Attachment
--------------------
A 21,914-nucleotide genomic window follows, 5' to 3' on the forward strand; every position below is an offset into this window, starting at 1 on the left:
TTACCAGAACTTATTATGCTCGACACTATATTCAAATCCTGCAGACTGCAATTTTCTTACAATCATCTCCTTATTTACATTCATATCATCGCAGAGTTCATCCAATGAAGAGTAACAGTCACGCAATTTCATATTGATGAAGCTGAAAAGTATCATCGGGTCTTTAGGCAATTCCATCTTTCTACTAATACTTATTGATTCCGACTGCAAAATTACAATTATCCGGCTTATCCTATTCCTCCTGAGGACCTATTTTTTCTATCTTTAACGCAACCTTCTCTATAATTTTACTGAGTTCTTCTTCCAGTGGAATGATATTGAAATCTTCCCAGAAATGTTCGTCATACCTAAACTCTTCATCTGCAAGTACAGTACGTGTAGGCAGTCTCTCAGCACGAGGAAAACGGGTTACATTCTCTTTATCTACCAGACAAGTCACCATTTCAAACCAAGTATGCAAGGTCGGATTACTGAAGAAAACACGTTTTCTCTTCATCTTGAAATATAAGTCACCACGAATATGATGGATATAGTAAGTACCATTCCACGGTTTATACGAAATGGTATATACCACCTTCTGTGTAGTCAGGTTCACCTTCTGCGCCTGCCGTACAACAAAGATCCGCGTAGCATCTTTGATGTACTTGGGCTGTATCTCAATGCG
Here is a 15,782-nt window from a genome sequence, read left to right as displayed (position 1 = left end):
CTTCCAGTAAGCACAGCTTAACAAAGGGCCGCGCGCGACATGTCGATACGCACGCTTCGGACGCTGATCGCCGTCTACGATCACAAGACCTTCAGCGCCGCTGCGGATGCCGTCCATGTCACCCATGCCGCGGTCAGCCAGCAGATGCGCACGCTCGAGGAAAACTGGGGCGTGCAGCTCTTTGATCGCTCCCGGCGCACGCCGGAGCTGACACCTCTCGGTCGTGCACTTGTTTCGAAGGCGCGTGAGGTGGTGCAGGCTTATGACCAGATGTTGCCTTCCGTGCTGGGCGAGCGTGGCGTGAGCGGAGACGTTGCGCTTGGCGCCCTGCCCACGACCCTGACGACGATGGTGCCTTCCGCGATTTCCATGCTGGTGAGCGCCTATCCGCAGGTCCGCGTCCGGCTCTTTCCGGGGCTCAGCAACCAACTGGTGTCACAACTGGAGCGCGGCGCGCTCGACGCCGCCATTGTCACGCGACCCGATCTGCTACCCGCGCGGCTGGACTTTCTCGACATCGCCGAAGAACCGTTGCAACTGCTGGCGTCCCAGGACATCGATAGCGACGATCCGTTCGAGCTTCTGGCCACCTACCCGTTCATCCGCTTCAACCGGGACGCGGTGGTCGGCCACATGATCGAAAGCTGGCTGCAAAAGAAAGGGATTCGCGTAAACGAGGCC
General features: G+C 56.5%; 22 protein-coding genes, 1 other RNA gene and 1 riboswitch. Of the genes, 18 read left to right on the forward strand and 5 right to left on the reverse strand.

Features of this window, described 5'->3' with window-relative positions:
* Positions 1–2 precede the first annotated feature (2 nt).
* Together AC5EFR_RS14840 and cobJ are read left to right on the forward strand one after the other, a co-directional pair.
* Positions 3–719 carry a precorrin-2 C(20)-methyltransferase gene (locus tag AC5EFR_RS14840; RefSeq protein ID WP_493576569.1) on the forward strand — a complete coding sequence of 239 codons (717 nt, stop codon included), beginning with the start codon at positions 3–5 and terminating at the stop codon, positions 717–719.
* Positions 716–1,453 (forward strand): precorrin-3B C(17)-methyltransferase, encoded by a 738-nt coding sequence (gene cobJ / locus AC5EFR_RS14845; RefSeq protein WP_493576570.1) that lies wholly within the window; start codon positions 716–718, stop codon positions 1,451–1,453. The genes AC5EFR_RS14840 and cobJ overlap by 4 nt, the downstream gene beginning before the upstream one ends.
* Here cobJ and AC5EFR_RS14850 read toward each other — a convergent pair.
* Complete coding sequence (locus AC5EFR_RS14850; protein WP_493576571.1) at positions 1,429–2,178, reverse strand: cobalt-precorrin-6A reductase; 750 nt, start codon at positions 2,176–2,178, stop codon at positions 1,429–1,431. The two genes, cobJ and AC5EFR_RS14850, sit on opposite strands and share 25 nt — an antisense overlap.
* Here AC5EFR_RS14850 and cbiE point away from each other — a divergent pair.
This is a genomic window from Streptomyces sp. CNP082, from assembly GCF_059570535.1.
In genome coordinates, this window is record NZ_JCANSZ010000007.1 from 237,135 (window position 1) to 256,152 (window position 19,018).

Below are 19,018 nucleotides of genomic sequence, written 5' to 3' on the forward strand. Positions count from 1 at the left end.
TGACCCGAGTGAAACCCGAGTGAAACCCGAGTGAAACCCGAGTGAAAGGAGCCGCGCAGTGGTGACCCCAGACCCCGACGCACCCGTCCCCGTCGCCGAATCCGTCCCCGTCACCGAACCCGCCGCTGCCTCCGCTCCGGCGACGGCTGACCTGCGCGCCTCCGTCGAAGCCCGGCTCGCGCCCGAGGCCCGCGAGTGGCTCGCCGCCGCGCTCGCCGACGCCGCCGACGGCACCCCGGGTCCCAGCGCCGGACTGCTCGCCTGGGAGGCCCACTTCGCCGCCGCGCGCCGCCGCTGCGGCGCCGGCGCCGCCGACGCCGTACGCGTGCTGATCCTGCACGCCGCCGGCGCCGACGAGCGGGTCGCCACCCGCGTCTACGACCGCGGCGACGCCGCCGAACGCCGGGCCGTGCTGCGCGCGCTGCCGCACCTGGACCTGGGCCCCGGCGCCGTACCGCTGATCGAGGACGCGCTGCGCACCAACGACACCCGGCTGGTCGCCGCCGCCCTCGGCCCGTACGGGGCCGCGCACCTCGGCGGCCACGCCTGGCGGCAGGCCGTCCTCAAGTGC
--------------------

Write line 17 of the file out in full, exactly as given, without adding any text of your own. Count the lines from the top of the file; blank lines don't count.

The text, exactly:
TGACCCGAGTGAAACCCGAGTGAAACCCGAGTGAAACCCGAGTGAAAGGAGCCGCGCAGTGGTGACCCCAGACCCCGACGCACCCGTCCCCGTCGCCGAATCCGTCCCCGTCACCGAACCCGCCGCTGCCTCCGCTCCGGCGACGGCTGACCTGCGCGCCTCCGTCGAAGCCCGGCTCGCGCCCGAGGCCCGCGAGTGGCTCGCCGCCGCGCTCGCCGACGCCGCCGACGGCACCCCGGGTCCCAGCGCCGGACTGCTCGCCTGGGAGGCCCACTTCGCCGCCGCGCGCCGCCGCTGCGGCGCCGGCGCCGCCGACGCCGTACGCGTGCTGATCCTGCACGCCGCCGGCGCCGACGAGCGGGTCGCCACCCGCGTCTACGACCGCGGCGACGCCGCCGAACGCCGGGCCGTGCTGCGCGCGCTGCCGCACCTGGACCTGGGCCCCGGCGCCGTACCGCTGATCGAGGACGCGCTGCGCACCAACGACACCCGGCTGGTCGCCGCCGCCCTCGGCCCGTACGGGGCCGCGCACCTCGGCGGCCACGCCTGGCGGCAGGCCGTCCTCAAGTGC